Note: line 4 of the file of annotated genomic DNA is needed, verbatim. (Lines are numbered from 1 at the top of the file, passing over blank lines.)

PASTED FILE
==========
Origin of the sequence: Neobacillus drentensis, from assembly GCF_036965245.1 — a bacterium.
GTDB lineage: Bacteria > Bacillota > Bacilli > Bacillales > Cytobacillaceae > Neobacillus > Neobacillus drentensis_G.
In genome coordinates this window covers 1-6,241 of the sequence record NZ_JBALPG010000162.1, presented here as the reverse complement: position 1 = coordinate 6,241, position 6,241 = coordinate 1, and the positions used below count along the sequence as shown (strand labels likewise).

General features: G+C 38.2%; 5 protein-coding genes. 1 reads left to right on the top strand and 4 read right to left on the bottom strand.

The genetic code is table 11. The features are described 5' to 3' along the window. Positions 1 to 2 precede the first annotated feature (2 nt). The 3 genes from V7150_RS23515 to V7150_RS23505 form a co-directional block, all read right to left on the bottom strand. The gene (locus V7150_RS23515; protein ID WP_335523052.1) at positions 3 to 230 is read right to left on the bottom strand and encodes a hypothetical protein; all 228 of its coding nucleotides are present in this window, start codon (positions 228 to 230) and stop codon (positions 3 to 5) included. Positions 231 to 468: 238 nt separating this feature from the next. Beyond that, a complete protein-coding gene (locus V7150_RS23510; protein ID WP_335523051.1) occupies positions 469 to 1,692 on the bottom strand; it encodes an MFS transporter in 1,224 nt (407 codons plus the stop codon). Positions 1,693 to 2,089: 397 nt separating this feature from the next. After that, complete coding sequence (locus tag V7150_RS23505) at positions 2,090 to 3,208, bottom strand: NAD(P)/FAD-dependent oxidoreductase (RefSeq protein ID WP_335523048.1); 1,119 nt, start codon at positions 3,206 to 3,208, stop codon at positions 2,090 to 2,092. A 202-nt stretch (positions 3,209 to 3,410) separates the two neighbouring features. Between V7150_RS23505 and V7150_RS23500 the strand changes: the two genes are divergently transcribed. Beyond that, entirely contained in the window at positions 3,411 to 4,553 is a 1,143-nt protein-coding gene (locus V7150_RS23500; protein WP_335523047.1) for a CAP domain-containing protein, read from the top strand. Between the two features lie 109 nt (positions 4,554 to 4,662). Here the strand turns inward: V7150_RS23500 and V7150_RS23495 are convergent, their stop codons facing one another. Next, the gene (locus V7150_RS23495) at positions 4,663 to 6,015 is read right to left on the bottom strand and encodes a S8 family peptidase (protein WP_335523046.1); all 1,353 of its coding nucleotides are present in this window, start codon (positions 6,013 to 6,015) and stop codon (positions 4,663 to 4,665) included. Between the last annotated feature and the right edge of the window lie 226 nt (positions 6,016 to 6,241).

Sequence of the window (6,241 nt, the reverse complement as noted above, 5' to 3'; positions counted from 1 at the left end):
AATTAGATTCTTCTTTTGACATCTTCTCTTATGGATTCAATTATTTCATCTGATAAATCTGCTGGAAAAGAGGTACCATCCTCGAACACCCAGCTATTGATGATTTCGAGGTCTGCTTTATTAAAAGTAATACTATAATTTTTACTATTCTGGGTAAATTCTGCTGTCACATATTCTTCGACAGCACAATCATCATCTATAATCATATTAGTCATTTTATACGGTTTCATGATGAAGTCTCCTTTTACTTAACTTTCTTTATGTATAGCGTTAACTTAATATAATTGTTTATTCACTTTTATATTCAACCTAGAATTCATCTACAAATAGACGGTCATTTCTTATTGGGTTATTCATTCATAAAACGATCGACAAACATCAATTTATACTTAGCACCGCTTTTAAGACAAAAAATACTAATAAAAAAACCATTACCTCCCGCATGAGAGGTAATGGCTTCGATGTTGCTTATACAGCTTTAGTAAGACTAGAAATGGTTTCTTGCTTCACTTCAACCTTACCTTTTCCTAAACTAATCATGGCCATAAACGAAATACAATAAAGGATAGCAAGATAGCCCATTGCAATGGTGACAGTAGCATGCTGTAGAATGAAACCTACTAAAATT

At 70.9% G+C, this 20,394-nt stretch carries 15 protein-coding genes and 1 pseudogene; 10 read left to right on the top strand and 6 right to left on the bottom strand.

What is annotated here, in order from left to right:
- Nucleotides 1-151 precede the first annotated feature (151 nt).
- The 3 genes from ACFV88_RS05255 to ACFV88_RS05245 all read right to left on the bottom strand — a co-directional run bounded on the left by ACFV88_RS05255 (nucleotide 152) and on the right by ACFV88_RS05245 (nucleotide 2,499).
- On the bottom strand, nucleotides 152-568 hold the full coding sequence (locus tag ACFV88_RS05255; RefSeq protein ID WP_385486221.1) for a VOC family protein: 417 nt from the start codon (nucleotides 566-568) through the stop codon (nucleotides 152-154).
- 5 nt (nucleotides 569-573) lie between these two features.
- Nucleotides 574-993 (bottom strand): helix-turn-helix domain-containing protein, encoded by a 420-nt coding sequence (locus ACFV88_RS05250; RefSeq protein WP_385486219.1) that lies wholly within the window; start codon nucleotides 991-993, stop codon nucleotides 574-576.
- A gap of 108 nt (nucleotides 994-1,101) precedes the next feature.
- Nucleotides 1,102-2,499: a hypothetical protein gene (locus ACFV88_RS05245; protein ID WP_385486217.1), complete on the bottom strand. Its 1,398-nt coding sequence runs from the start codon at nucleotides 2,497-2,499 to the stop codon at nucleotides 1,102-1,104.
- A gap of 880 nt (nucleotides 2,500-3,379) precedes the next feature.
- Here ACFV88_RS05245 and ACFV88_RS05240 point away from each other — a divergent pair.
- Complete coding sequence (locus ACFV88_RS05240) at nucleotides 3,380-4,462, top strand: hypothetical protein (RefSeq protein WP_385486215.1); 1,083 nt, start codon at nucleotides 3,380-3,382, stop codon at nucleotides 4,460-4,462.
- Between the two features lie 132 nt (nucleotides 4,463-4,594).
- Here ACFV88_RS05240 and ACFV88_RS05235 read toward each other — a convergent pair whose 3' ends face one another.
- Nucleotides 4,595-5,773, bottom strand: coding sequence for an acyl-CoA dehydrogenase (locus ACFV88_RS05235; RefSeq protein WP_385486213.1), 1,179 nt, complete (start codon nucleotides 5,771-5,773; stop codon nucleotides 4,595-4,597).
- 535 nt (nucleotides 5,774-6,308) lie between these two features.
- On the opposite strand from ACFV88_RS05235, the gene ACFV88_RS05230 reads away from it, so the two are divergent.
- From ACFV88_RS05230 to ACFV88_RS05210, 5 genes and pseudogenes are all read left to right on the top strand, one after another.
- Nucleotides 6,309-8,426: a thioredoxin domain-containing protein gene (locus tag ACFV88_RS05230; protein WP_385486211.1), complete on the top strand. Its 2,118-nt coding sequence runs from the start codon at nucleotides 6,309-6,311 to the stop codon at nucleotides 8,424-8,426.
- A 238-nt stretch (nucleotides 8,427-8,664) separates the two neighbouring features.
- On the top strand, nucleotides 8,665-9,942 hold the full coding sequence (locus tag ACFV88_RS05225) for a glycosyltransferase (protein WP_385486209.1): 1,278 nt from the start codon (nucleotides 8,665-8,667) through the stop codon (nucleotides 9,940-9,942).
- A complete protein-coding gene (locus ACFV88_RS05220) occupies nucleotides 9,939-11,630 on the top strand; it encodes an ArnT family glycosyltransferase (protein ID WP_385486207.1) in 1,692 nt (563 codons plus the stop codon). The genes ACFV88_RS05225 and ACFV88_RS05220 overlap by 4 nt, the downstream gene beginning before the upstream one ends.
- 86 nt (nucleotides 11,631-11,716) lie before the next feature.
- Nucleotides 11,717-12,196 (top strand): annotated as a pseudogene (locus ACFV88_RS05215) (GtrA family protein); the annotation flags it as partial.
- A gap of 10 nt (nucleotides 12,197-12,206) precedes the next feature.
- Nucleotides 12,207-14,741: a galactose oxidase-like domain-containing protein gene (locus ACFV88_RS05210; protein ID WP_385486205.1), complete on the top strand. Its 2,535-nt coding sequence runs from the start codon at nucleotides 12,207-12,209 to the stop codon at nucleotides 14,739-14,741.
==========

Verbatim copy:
General features: G+C 38.2%; 5 protein-coding genes. 1 reads left to right on the top strand and 4 read right to left on the bottom strand.